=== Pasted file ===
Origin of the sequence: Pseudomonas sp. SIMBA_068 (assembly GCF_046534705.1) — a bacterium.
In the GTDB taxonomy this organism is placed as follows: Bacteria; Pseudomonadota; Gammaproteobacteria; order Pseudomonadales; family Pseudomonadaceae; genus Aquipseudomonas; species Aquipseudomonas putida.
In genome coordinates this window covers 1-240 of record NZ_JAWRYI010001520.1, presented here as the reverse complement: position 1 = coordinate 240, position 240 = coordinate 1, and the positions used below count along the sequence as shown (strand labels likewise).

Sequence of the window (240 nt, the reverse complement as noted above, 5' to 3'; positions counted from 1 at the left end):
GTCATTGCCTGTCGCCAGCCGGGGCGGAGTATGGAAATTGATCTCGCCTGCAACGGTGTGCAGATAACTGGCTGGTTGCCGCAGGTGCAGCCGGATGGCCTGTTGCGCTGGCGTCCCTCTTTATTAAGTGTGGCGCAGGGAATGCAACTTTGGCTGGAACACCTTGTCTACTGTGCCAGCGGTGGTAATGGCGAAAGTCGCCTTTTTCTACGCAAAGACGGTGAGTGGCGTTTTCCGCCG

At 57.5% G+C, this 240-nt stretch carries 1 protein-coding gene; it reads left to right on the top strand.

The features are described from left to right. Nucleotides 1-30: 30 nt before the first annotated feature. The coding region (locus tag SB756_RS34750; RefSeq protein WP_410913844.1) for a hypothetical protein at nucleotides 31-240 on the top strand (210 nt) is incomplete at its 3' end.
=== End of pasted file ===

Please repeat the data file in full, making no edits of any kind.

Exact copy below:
Origin of the sequence: Pseudomonas sp. SIMBA_068 (assembly GCF_046534705.1) — a bacterium.
In the GTDB taxonomy this organism is placed as follows: Bacteria; Pseudomonadota; Gammaproteobacteria; order Pseudomonadales; family Pseudomonadaceae; genus Aquipseudomonas; species Aquipseudomonas putida.
In genome coordinates this window covers 1-240 of record NZ_JAWRYI010001520.1, presented here as the reverse complement: position 1 = coordinate 240, position 240 = coordinate 1, and the positions used below count along the sequence as shown (strand labels likewise).

Sequence of the window (240 nt, the reverse complement as noted above, 5' to 3'; positions counted from 1 at the left end):
GTCATTGCCTGTCGCCAGCCGGGGCGGAGTATGGAAATTGATCTCGCCTGCAACGGTGTGCAGATAACTGGCTGGTTGCCGCAGGTGCAGCCGGATGGCCTGTTGCGCTGGCGTCCCTCTTTATTAAGTGTGGCGCAGGGAATGCAACTTTGGCTGGAACACCTTGTCTACTGTGCCAGCGGTGGTAATGGCGAAAGTCGCCTTTTTCTACGCAAAGACGGTGAGTGGCGTTTTCCGCCG

At 57.5% G+C, this 240-nt stretch carries 1 protein-coding gene; it reads left to right on the top strand.

The features are described from left to right. Nucleotides 1-30: 30 nt before the first annotated feature. The coding region (locus tag SB756_RS34750; RefSeq protein WP_410913844.1) for a hypothetical protein at nucleotides 31-240 on the top strand (210 nt) is incomplete at its 3' end.